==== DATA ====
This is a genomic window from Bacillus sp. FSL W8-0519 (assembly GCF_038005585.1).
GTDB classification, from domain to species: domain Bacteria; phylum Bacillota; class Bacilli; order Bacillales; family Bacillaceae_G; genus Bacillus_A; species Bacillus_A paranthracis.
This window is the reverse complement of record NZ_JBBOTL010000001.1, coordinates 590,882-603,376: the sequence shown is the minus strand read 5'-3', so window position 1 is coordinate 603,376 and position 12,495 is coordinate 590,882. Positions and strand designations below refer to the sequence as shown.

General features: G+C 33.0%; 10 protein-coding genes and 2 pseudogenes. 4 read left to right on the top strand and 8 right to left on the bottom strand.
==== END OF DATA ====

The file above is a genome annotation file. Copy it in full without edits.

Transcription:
This is a genomic window from Bacillus sp. FSL W8-0519 (assembly GCF_038005585.1).
GTDB classification, from domain to species: domain Bacteria; phylum Bacillota; class Bacilli; order Bacillales; family Bacillaceae_G; genus Bacillus_A; species Bacillus_A paranthracis.
This window is the reverse complement of record NZ_JBBOTL010000001.1, coordinates 590,882-603,376: the sequence shown is the minus strand read 5'-3', so window position 1 is coordinate 603,376 and position 12,495 is coordinate 590,882. Positions and strand designations below refer to the sequence as shown.

General features: G+C 33.0%; 10 protein-coding genes and 2 pseudogenes. 4 read left to right on the top strand and 8 right to left on the bottom strand.